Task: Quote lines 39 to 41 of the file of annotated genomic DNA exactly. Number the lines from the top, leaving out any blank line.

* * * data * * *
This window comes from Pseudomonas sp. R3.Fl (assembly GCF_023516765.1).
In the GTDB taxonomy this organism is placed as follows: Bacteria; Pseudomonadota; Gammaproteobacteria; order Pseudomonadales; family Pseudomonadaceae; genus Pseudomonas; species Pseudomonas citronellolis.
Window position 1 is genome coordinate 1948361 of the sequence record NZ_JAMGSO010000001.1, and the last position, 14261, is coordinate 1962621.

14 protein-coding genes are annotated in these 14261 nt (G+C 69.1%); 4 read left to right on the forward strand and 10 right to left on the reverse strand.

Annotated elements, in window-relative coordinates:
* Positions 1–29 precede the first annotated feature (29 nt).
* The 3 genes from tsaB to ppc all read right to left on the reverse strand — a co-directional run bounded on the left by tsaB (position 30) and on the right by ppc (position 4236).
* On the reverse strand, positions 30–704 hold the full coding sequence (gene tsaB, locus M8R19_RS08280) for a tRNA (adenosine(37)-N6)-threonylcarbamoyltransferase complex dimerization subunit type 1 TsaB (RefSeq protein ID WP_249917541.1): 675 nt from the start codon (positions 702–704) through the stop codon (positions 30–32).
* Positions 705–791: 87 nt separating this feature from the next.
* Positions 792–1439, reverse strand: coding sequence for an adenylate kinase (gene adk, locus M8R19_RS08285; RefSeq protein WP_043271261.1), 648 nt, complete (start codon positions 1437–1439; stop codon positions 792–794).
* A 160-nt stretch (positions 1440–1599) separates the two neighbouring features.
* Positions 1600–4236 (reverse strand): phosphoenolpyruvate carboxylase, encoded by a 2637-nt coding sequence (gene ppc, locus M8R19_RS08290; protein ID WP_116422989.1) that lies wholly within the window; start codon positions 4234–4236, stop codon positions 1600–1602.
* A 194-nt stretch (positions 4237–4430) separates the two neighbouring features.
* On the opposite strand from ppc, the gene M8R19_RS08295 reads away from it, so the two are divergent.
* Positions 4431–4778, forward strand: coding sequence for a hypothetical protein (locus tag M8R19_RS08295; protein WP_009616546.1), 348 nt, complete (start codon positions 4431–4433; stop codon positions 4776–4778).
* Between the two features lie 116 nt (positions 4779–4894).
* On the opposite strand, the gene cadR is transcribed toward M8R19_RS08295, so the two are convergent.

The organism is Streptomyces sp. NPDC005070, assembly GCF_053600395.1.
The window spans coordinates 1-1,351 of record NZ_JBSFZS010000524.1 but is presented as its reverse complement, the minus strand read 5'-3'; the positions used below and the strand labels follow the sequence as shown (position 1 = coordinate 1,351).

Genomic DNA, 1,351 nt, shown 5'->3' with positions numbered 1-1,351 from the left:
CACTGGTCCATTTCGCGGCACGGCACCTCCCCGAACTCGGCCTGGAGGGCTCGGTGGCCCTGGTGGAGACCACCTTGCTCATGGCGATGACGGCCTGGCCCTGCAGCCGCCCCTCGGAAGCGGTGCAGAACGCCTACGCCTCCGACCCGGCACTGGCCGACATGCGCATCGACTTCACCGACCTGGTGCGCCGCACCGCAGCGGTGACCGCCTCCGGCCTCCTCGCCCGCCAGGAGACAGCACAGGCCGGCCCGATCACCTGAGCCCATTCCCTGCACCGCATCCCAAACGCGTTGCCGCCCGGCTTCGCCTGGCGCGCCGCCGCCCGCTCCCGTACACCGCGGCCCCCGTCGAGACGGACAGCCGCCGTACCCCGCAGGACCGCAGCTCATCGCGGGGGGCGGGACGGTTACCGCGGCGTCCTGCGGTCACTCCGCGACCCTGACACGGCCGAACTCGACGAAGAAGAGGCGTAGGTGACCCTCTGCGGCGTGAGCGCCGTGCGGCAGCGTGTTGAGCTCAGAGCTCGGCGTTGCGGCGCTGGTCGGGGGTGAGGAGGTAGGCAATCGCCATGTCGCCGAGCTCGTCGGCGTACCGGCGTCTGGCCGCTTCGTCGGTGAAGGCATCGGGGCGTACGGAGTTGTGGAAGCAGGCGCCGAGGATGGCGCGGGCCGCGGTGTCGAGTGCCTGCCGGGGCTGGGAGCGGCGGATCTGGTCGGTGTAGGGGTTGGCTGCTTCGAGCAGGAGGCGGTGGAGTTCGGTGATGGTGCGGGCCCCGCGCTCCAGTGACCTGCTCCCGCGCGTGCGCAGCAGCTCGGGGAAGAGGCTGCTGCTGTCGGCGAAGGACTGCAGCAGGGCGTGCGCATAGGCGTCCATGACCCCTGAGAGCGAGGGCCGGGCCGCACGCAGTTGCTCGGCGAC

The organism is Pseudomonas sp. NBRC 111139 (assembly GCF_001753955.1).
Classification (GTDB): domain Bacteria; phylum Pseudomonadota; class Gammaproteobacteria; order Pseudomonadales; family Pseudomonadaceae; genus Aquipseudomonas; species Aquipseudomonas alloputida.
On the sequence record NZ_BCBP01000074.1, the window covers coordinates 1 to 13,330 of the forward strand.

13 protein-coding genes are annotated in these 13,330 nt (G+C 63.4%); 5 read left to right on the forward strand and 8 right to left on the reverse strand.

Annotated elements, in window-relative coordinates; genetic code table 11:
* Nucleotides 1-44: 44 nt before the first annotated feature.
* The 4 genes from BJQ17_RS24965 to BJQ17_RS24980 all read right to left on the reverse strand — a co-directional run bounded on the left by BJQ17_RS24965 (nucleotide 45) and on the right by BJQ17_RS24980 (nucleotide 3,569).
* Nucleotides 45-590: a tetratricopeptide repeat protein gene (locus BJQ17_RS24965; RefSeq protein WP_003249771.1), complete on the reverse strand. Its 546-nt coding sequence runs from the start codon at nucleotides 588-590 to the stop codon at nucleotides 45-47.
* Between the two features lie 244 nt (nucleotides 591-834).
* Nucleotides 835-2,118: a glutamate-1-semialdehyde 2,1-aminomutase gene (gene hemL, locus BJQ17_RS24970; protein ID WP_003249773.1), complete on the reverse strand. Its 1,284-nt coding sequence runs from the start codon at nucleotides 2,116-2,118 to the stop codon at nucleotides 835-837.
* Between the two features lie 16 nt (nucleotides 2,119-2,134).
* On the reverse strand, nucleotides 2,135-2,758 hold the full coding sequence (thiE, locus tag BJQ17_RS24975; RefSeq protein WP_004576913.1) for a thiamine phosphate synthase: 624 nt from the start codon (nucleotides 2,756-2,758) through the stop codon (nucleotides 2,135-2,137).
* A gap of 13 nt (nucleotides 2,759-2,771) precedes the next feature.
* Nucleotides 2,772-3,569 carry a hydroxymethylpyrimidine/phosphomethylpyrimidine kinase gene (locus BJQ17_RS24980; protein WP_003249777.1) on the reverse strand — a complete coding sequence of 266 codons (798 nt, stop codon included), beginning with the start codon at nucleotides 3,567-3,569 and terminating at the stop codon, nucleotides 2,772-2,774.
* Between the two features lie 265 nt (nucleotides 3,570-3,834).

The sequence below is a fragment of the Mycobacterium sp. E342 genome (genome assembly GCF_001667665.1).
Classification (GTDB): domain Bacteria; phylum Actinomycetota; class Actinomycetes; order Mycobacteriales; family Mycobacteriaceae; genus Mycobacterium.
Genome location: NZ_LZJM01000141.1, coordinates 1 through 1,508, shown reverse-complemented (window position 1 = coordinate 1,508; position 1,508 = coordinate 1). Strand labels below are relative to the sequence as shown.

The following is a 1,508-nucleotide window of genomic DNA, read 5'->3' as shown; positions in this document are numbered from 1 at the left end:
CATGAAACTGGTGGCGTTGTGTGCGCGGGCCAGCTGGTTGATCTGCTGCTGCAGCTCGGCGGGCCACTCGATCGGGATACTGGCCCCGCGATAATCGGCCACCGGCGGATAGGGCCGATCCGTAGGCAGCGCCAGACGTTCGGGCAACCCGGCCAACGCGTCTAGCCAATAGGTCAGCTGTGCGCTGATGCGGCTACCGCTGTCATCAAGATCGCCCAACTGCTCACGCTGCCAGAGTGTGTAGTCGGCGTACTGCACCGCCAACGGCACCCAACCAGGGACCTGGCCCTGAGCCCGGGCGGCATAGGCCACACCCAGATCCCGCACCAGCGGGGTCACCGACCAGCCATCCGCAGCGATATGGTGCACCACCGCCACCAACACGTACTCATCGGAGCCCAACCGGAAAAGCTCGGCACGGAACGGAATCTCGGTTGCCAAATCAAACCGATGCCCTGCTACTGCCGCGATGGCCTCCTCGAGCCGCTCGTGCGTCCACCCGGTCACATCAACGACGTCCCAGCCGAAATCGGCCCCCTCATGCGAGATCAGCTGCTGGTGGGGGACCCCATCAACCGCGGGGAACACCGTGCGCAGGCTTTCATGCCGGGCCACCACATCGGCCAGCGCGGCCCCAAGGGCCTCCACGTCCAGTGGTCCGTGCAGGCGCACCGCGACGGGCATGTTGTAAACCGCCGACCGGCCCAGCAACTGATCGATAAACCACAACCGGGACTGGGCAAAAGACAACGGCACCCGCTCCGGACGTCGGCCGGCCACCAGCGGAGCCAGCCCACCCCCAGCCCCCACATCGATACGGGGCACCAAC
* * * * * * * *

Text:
Genome location: NZ_LZJM01000141.1, coordinates 1 through 1,508, shown reverse-complemented (window position 1 = coordinate 1,508; position 1,508 = coordinate 1). Strand labels below are relative to the sequence as shown.

The following is a 1,508-nucleotide window of genomic DNA, read 5'->3' as shown; positions in this document are numbered from 1 at the left end:
CATGAAACTGGTGGCGTTGTGTGCGCGGGCCAGCTGGTTGATCTGCTGCTGCAGCTCGGCGGGCCACTCGATCGGGATACTGGCCCCGCGATAATCGGCCACCGGCGGATAGGGCCGATCCGTAGGCAGCGCCAGACGTTCGGGCAACCCGGCCAACGCGTCTAGCCAATAGGTCAGCTGTGCGCTGATGCGGCTACCGCTGTCATCAAGATCGCCCAACTGCTCACGCTGCCAGAGTGTGTAGTCGGCGTACTGCACCGCCAACGGCACCCAACCAGGGACCTGGCCCTGAGCCCGGGCGGCATAGGCCACACCCAGATCCCGCACCAGCGGGGTCACCGACCAGCCATCCGCAGCGATATGGTGCACCACCGCCACCAACACGTACTCATCGGAGCCCAACCGGAAAAGCTCGGCACGGAACGGAATCTCGGTTGCCAAATCAAACCGATGCCCTGCTACTGCCGCGATGGCCTCCTCGAGCCGCTCGTGCGTCCACCCGGTCACATCAACGACGTCCCAGCCGAAATCGGCCCCCTCATGCGAGATCAGCTGCTGGTGGGGGACCCCATCAACCGCGGGGAACACCGTGCGCAGGCTTTCATGCCGGGCCACCACATCGGCCAGCGCGGCCCCAAGGGCCTCCACGTCCAGTGGTCCGTGCAGGCGCACCGCGACGGGCATGTTGTAAACCGCCGACCGGCCCAGCAACTGATCGATAAACCACAACCGGGACTGGGCAAAAGACAACGGCACCCGCTCCGGACGTCGGCCGGCCACCAGCGGAGCCAGCCCACCCCCAGCCCCCACATCGATACGGGGCACCAAC